The forum’s voice will be heard says new president
MAIN IMAGAE: Elected on the NPF’s new board is, from left: Krigan Naicker, Leon Maart, Kadijah Farred (treasurer), Nomaroma Bam-Tshangana (vice-president), Mpho Monnakgotla (secretary), David Phashe and Leo Mlambo (president).
The National Property Forum (NPF) has as new president Leo Mlambo, one of their founder members. We asked him how he sees the way forward for in his words “undoubtedly the largest black real estate organisation with a national footprint”.
Mlambo drew attention recently when he fearlessly listed the challenges black estate agents face before the Portfolio Committee on Human Settlements during a stakeholder session on the new Property Practitioners Bill in parliament. Read more here.
We asked him to tell us how he came to be this champion for transformation in the property industry?
“I have spent nearly 15 years in the financial sector with a particular emphasis on home loans and affordable housing issues in particular. Prior to being a general manager on affordable housing with Absa, I served as a national manager for Absa brokers for nearly six years overseeing a large team,” explains Mlambo.
A decade ago he founded a real estate company called Bondwealth Properties based in Gauteng. Today they have six agents and 39 interns who are spread out in the Johannesburg area.
He has served as a board member of the Estate Agency Affairs Board (EAAB) and also served on various committees including chairing the Transformation Committee.
“I have over 10 years’ experience in management at executive level. My ability to operate within strategic and operational situations as well as negotiating skills has enabled me to play a major role in setting up a black estate agent organisation and bringing together three large black organisations to set up the National Property Forum.”
The National Property Forum
The National Property Forum (NPF) is a national section 21 organisation formed in 2010 out of the Nu Nation Property Network, the South African Black Estate Agents’ Forum and the South African Forum of Real Estate.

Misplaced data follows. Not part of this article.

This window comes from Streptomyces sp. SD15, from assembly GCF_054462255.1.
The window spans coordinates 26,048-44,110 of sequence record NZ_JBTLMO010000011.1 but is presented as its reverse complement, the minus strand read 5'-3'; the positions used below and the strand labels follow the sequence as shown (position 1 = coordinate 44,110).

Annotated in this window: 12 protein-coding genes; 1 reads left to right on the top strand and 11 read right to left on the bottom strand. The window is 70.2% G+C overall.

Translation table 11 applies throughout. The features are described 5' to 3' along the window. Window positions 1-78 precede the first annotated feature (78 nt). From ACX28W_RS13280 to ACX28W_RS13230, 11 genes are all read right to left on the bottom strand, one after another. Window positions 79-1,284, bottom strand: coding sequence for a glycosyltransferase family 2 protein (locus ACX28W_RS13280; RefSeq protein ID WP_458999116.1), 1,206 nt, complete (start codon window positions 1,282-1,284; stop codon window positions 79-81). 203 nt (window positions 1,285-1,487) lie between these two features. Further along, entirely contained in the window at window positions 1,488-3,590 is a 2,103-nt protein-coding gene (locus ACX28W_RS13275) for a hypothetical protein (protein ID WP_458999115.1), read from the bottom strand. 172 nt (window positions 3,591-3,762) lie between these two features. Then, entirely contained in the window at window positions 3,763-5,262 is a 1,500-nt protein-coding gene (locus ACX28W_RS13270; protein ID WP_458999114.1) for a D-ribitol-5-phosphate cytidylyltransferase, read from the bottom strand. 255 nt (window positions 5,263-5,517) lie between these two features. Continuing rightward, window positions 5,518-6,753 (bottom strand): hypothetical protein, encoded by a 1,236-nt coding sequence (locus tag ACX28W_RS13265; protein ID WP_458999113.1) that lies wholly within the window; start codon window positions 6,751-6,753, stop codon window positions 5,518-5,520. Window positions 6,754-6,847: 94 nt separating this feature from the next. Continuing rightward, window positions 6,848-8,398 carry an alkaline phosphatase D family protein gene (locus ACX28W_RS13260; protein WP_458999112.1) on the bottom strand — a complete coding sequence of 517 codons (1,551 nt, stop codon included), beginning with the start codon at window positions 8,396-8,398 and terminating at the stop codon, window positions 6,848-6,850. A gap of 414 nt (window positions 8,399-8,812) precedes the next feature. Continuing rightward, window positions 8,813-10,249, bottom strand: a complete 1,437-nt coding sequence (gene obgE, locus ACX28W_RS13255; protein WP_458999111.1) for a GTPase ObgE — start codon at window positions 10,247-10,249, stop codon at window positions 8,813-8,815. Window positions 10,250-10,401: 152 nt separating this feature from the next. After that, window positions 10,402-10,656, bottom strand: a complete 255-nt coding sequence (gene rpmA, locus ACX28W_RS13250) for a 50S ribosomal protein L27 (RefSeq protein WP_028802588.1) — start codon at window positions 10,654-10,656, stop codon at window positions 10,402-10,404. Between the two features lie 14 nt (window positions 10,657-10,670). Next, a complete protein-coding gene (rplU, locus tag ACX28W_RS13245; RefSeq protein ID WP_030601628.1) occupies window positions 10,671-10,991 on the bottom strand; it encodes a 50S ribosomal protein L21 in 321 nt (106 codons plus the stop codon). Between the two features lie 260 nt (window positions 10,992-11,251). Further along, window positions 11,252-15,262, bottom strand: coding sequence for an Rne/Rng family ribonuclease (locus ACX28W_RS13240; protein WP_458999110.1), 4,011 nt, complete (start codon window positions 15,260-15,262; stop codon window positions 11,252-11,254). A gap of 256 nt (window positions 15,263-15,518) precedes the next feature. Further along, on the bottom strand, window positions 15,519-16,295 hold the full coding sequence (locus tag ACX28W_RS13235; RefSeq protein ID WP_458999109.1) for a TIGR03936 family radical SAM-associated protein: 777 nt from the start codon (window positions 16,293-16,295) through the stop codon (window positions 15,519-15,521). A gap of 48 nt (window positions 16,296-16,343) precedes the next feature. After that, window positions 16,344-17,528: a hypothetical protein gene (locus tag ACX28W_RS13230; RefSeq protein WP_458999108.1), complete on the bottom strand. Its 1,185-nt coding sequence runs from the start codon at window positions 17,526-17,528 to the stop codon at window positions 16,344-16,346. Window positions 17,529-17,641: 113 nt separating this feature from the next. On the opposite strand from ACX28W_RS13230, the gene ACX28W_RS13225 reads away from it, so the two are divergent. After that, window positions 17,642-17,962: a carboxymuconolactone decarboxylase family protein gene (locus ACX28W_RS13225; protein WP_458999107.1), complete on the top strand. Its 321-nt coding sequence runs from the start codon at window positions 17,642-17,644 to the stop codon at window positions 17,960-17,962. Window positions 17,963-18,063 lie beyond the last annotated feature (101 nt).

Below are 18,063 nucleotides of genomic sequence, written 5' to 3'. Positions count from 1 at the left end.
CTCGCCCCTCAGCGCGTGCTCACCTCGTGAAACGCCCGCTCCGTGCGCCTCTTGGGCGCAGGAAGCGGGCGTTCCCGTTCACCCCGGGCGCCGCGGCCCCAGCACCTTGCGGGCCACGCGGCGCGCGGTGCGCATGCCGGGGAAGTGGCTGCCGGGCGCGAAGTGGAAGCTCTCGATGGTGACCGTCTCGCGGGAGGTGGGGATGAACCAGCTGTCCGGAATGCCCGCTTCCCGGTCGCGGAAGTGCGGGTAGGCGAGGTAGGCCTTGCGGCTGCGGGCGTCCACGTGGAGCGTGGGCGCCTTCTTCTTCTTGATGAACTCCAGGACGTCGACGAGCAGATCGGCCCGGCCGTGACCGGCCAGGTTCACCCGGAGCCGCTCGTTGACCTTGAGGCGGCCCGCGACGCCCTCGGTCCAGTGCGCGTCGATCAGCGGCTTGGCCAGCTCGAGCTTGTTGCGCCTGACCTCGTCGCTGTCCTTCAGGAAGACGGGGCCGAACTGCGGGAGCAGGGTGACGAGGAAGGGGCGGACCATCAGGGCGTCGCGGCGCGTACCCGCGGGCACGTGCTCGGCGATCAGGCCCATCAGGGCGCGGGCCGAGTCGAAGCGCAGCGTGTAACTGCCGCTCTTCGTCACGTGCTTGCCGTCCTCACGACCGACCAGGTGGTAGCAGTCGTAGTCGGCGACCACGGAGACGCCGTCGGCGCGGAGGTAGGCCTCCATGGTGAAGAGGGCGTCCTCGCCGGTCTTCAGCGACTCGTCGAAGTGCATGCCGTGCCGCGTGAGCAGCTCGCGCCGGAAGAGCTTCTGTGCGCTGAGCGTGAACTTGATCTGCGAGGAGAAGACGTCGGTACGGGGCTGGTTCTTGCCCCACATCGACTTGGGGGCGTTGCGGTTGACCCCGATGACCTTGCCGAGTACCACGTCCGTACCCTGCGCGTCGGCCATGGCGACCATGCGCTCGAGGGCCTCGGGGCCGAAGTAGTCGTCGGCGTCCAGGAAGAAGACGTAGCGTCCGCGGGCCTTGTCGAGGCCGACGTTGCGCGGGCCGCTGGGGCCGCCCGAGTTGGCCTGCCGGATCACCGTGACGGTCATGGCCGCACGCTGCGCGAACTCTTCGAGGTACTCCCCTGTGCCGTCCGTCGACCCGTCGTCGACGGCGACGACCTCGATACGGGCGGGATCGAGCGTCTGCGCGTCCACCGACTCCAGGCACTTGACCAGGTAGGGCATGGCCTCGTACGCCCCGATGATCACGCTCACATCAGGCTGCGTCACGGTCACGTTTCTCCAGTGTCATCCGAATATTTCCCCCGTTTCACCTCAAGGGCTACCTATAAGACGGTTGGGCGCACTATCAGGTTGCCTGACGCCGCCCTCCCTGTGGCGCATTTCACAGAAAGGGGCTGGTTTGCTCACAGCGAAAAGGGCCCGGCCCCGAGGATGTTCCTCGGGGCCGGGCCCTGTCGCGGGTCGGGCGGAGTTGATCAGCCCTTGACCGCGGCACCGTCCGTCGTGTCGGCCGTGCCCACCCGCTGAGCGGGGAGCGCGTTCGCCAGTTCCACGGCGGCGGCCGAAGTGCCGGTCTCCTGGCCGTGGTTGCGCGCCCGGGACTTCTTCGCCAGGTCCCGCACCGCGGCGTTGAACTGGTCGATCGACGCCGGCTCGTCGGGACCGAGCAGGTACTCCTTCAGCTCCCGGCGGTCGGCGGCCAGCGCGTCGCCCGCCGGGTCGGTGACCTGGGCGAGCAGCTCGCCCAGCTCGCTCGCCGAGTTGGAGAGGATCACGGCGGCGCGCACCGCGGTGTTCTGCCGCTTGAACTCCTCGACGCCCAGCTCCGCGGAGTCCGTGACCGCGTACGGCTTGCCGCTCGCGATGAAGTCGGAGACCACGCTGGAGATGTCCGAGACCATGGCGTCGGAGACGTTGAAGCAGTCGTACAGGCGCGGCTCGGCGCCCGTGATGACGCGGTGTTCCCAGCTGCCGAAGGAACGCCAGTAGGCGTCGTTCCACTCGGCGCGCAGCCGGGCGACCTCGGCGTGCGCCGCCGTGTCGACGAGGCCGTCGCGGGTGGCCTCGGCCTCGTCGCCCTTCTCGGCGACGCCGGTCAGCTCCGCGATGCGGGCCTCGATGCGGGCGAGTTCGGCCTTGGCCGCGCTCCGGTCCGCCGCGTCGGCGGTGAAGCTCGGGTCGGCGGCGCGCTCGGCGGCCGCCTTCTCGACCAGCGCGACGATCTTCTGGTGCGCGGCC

He says the NPF was established because there was “a need for a representative organisation that would represent the interests and promote the collective prospects of a grouping that have historically been marginalised with the real estate Industry due to a variety of factors”.
According to Mlangeni the organisation currently has a membership of more than 1000 agents and principals with regional structures in six of SA’s nine provinces making it “undoubtedly the largest black real estate organisation with a national footprint,” he says.
One of the other very visible industry organisations is the SA Institute for Black Property Practitioners, but Mlangeni says they mainly represent the commercial property sector where as the NPF is primarily there for the residential brokers.
Achievements to date
The NPF has notched several achievements since its formation amongst these Mlambo lists the following:
- Setting up relations with the International Real Property Foundation USA who sent a representative to conduct a lending and evaluation course to their members in 2014
- Managed to acquire a dedicated resource in the EAAB to handle NPF matters of compliance
- Provided bursaries through the Services Seta for NQF Level 5 real estate training for their members in 2015
- Participating in the ongoing Property Practitioners Bill consultation sessions
On biggest challenges to transformation today
It remains hard for young black people to enter the traditional property industry. Mlambo says it is a myth that the barriers to enter the property industry are low and that all practitioners need to do is to be able to sustain themselves financially for the first few months of operations. “For the majority of black real estate practitioners this is not possible!” he says.
Lack of exposure to opportunities within the property industry is another source of frustration according to Mlambo, adding: “This impediment also prohibits them obtaining sufficient knowledge and expertise to compete effectively. The same frustration also exists within black communities!”
Lastly in the last couple of years it has become more and more expensive to remain a registered estate agent with the EAAB. “Many of our members have had to drop out due to the expensive nature of the regulations on compliance,” says Mlambo.
Will the Property Practitioners Bill help transformation?
The forum fully supports the introduction of the new bill. “Barring a few issues we have raised in our presentation to the portfolio committee we believe the Bill offers a unique opportunity to change the landscape of the property industry and thus advance transformation in a way that has never been done before,” he says.
The way forward
For Mlambo the role of the NPF is crystal clear going forward. “The NPF will always play a critical role in setting the agenda for transformation and providing a platform for the previously disadvantaged within the property industry. Our relationship with our government is very solid and therefore we know our voice will be heard,” he concludes.
For more information on the NPF you are welcome to contact Mpho Monnakgotla (secretary general) on 072 23 8189.